3. The pedal board of claim 1 further characterized in that the means of support for said pedal board's lower surface comprises three smaller surfaces or areas, such as rubber feet, that result in a tripodal base;
whereby said pedal board is stabilized when resting on an uneven or non-level surface.
4. A pedal board for mounting one or more effects pedals used in conjunction with a musical instrument, said pedal board comprising:
a) a body plate having a relatively flat upper surface;
b) means for attaching said plate to a base or vertical support tube of a microphone stand.
5. The pedal board of claim 4 further characterized in that the means of attaching the body plate to the microphone stand comprises a slotted handle on the forward end of said body plate;
whereby the forward end of said body plate rests on said microphone stand's base and is supported by said base, thereby elevating the forward end of said body plate to a more ergonomic position and stabilizing said microphone stand.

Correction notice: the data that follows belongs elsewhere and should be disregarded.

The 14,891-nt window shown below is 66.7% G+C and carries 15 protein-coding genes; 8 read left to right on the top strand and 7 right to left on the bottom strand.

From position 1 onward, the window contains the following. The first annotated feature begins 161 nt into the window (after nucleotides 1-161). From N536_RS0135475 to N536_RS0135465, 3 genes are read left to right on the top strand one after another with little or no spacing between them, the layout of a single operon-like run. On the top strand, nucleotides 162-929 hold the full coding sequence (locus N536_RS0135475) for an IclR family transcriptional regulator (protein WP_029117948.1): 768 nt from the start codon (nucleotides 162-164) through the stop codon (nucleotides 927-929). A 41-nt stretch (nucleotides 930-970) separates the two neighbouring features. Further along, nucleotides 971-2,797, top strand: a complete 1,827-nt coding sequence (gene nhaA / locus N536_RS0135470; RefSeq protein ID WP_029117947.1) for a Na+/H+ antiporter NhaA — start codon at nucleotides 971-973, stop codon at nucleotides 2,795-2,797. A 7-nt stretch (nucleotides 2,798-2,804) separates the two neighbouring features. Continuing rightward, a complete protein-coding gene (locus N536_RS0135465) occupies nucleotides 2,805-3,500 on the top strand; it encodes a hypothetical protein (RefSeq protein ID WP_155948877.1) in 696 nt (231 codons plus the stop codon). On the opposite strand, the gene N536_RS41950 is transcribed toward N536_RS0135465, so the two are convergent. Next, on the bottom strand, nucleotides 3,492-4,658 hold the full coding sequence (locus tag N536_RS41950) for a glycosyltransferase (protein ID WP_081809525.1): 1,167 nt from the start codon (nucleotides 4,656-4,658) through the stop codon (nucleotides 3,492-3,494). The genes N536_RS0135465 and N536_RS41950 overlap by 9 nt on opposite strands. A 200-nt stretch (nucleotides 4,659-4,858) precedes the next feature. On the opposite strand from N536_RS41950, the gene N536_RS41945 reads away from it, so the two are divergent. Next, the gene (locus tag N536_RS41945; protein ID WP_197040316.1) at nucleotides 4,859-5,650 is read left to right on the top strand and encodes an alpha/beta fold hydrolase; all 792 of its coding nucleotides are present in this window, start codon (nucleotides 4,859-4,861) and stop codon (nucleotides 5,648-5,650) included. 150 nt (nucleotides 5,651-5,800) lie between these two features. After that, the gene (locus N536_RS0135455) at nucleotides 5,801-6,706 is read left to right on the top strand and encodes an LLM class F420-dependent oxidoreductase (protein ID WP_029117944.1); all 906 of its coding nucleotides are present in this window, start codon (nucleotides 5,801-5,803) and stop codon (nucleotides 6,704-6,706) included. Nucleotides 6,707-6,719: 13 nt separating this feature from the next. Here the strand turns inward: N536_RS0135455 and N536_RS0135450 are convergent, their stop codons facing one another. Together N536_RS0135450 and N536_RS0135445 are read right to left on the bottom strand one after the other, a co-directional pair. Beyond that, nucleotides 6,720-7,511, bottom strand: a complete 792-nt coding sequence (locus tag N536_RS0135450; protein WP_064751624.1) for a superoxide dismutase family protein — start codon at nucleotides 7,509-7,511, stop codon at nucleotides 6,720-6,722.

6. A method for attaching a pedal board to a microphone stand, comprising the steps of:
a) providing a slotted handle in a forward end of said pedal board, and
b) passing the opening of said slotted handle laterally over the vertical support tube of said microphone stand, and
c) lowering the aft end of said pedal board until it is supported by the same surface that supports said microphone stand,
whereby the forward end of said pedal board rests on said microphone stand's base and is supported by said base, thereby elevating the forward end of said pedal board and further stabilizing said microphone stand by adding the weight of said pedal board to said base.
7. A pedal board for mounting one or more effects pedals used in conjunction with a musical instrument, said pedal board comprising:
a) a body plate having a relatively flat upper surface;
b) means for illuminating said upper surface and said effects pedals attached thereto;